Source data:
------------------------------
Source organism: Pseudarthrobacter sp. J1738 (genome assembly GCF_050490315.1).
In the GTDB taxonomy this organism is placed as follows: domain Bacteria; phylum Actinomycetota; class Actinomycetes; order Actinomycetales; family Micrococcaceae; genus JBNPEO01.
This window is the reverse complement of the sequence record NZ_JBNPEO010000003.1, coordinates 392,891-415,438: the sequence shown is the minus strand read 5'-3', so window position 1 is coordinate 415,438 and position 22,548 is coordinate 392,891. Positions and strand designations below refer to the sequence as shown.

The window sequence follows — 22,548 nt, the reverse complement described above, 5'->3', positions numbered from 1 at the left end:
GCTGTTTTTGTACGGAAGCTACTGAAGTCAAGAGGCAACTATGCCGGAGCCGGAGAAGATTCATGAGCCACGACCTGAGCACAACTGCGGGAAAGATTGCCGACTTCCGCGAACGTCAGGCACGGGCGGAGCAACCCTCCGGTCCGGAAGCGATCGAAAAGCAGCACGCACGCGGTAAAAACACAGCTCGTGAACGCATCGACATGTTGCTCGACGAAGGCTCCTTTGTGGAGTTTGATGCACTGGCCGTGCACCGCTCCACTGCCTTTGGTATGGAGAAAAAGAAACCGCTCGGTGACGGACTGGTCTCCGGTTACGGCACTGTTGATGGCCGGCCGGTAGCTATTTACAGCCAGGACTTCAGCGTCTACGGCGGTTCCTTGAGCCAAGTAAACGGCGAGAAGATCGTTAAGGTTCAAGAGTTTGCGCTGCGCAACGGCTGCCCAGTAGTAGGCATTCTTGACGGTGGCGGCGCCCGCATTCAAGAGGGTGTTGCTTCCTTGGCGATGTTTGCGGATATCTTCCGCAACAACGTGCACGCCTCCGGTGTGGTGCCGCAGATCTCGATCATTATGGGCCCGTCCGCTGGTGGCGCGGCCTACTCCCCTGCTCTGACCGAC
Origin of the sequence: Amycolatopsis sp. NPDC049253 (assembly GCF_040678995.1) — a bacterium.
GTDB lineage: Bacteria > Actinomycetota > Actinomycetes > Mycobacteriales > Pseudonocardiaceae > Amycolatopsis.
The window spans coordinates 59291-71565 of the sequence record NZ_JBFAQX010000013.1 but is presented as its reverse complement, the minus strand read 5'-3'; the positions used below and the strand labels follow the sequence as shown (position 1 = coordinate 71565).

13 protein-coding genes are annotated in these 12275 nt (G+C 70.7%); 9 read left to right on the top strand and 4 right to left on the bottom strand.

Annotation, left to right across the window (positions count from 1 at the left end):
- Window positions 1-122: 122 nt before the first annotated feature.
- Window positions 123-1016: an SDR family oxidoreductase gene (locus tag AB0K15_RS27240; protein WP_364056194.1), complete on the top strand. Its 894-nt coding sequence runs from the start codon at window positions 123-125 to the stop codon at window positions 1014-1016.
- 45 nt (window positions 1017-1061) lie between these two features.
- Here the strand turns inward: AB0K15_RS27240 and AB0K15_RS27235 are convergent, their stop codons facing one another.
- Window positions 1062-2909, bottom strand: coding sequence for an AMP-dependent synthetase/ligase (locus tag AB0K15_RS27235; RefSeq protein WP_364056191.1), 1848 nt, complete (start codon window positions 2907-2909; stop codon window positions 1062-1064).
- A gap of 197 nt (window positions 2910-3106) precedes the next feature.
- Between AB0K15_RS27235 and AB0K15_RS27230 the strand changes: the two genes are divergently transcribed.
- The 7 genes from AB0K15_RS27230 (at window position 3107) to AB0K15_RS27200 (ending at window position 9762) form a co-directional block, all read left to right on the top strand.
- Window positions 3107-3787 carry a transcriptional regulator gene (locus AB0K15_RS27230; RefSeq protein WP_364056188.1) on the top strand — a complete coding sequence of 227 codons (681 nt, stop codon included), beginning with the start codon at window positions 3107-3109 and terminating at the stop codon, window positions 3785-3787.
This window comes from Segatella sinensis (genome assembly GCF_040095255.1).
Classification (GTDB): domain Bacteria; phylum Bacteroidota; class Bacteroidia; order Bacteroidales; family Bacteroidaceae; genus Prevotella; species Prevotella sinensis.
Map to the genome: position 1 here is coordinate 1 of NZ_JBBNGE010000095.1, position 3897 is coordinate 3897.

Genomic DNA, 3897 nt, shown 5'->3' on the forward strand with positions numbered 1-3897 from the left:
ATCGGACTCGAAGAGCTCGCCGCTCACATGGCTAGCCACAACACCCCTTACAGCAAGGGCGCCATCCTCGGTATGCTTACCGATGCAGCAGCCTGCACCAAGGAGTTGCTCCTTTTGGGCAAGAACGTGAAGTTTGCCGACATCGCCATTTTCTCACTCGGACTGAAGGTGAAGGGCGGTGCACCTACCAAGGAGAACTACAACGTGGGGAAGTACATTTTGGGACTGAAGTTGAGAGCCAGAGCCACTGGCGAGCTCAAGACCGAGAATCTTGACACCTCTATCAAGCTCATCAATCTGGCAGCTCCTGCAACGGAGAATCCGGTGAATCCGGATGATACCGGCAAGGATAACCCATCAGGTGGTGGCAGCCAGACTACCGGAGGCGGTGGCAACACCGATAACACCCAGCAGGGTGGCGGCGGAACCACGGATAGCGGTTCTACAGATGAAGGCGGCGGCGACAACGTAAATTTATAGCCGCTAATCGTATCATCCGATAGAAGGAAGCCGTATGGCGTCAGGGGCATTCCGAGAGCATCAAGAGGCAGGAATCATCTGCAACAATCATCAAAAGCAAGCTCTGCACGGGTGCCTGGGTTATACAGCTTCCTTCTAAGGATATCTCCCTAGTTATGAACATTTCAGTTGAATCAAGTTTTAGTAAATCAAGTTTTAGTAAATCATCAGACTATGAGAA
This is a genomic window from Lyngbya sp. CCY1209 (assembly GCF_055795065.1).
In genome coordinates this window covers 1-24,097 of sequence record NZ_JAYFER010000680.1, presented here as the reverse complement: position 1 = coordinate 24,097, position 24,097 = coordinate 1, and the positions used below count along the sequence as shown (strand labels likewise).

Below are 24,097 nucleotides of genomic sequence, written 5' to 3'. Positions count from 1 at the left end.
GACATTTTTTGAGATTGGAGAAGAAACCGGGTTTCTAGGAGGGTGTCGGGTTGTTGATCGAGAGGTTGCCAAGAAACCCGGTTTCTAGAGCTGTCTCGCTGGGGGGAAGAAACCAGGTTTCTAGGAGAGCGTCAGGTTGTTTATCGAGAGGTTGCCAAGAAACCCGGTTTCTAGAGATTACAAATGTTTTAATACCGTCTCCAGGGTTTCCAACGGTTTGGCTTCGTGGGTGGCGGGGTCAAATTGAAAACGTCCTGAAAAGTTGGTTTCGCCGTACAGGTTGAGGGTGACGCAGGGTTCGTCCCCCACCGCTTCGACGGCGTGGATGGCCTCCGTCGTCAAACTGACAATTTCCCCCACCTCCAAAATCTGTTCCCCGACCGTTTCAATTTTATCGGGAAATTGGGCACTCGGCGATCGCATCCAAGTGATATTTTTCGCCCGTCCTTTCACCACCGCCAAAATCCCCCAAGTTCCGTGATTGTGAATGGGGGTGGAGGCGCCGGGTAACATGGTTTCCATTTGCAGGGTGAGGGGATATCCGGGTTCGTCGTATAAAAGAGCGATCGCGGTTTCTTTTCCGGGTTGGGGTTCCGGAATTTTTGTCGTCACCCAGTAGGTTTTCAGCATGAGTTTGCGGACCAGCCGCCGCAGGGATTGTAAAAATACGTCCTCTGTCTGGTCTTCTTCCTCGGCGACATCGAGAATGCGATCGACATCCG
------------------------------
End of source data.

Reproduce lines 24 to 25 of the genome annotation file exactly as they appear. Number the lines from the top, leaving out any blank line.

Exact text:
ATCGGACTCGAAGAGCTCGCCGCTCACATGGCTAGCCACAACACCCCTTACAGCAAGGGCGCCATCCTCGGTATGCTTACCGATGCAGCAGCCTGCACCAAGGAGTTGCTCCTTTTGGGCAAGAACGTGAAGTTTGCCGACATCGCCATTTTCTCACTCGGACTGAAGGTGAAGGGCGGTGCACCTACCAAGGAGAACTACAACGTGGGGAAGTACATTTTGGGACTGAAGTTGAGAGCCAGAGCCACTGGCGAGCTCAAGACCGAGAATCTTGACACCTCTATCAAGCTCATCAATCTGGCAGCTCCTGCAACGGAGAATCCGGTGAATCCGGATGATACCGGCAAGGATAACCCATCAGGTGGTGGCAGCCAGACTACCGGAGGCGGTGGCAACACCGATAACACCCAGCAGGGTGGCGGCGGAACCACGGATAGCGGTTCTACAGATGAAGGCGGCGGCGACAACGTAAATTTATAGCCGCTAATCGTATCATCCGATAGAAGGAAGCCGTATGGCGTCAGGGGCATTCCGAGAGCATCAAGAGGCAGGAATCATCTGCAACAATCATCAAAAGCAAGCTCTGCACGGGTGCCTGGGTTATACAGCTTCCTTCTAAGGATATCTCCCTAGTTATGAACATTTCAGTTGAATCAAGTTTTAGTAAATCAAGTTTTAGTAAATCATCAGACTATGAGAA
This is a genomic window from Lyngbya sp. CCY1209 (assembly GCF_055795065.1).